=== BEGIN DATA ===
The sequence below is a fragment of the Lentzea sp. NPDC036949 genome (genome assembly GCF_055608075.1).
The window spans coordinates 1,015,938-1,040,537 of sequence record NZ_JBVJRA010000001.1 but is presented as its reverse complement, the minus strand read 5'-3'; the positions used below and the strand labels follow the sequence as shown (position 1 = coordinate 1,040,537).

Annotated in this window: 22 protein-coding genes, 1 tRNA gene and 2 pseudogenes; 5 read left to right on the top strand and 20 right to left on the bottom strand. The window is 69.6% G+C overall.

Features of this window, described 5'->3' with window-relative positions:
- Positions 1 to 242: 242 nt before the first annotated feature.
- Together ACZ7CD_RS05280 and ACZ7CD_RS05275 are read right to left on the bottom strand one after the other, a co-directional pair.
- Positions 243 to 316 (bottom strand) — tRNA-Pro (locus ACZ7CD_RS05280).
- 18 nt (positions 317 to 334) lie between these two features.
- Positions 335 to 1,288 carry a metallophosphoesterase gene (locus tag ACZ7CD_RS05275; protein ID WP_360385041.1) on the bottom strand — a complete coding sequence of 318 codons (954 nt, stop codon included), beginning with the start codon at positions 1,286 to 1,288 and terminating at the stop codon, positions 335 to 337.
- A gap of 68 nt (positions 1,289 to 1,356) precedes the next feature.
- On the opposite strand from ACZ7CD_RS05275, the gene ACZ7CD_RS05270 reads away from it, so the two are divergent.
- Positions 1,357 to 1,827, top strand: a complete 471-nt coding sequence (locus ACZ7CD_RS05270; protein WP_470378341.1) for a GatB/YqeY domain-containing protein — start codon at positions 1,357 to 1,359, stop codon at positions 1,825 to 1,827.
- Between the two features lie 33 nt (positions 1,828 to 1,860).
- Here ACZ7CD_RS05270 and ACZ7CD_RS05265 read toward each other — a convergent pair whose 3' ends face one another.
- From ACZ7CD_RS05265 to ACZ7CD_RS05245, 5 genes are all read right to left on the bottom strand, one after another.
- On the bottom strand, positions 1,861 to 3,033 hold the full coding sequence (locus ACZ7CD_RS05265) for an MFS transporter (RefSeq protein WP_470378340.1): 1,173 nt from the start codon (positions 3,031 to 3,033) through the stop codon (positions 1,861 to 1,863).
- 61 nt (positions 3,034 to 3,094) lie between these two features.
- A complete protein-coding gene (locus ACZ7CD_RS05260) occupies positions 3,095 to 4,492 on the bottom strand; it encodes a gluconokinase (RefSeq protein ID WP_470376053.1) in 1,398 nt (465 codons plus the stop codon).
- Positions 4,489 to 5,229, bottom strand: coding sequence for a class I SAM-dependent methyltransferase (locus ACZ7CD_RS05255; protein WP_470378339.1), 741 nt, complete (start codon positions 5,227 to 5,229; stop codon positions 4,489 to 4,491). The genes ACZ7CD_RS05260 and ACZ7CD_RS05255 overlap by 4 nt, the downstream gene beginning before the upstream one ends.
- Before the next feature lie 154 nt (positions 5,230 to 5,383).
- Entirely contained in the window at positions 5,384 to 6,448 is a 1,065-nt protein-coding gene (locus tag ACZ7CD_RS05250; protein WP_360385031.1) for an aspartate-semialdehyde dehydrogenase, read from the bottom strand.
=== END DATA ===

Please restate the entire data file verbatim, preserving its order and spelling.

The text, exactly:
The sequence below is a fragment of the Lentzea sp. NPDC036949 genome (genome assembly GCF_055608075.1).
The window spans coordinates 1,015,938-1,040,537 of sequence record NZ_JBVJRA010000001.1 but is presented as its reverse complement, the minus strand read 5'-3'; the positions used below and the strand labels follow the sequence as shown (position 1 = coordinate 1,040,537).

Annotated in this window: 22 protein-coding genes, 1 tRNA gene and 2 pseudogenes; 5 read left to right on the top strand and 20 right to left on the bottom strand. The window is 69.6% G+C overall.

Features of this window, described 5'->3' with window-relative positions:
- Positions 1 to 242: 242 nt before the first annotated feature.
- Together ACZ7CD_RS05280 and ACZ7CD_RS05275 are read right to left on the bottom strand one after the other, a co-directional pair.
- Positions 243 to 316 (bottom strand) — tRNA-Pro (locus ACZ7CD_RS05280).
- 18 nt (positions 317 to 334) lie between these two features.
- Positions 335 to 1,288 carry a metallophosphoesterase gene (locus tag ACZ7CD_RS05275; protein ID WP_360385041.1) on the bottom strand — a complete coding sequence of 318 codons (954 nt, stop codon included), beginning with the start codon at positions 1,286 to 1,288 and terminating at the stop codon, positions 335 to 337.
- A gap of 68 nt (positions 1,289 to 1,356) precedes the next feature.
- On the opposite strand from ACZ7CD_RS05275, the gene ACZ7CD_RS05270 reads away from it, so the two are divergent.
- Positions 1,357 to 1,827, top strand: a complete 471-nt coding sequence (locus ACZ7CD_RS05270; protein WP_470378341.1) for a GatB/YqeY domain-containing protein — start codon at positions 1,357 to 1,359, stop codon at positions 1,825 to 1,827.
- Between the two features lie 33 nt (positions 1,828 to 1,860).
- Here ACZ7CD_RS05270 and ACZ7CD_RS05265 read toward each other — a convergent pair whose 3' ends face one another.
- From ACZ7CD_RS05265 to ACZ7CD_RS05245, 5 genes are all read right to left on the bottom strand, one after another.
- On the bottom strand, positions 1,861 to 3,033 hold the full coding sequence (locus ACZ7CD_RS05265) for an MFS transporter (RefSeq protein WP_470378340.1): 1,173 nt from the start codon (positions 3,031 to 3,033) through the stop codon (positions 1,861 to 1,863).
- 61 nt (positions 3,034 to 3,094) lie between these two features.
- A complete protein-coding gene (locus ACZ7CD_RS05260) occupies positions 3,095 to 4,492 on the bottom strand; it encodes a gluconokinase (RefSeq protein ID WP_470376053.1) in 1,398 nt (465 codons plus the stop codon).
- Positions 4,489 to 5,229, bottom strand: coding sequence for a class I SAM-dependent methyltransferase (locus ACZ7CD_RS05255; protein WP_470378339.1), 741 nt, complete (start codon positions 5,227 to 5,229; stop codon positions 4,489 to 4,491). The genes ACZ7CD_RS05260 and ACZ7CD_RS05255 overlap by 4 nt, the downstream gene beginning before the upstream one ends.
- Before the next feature lie 154 nt (positions 5,230 to 5,383).
- Entirely contained in the window at positions 5,384 to 6,448 is a 1,065-nt protein-coding gene (locus tag ACZ7CD_RS05250; protein WP_360385031.1) for an aspartate-semialdehyde dehydrogenase, read from the bottom strand.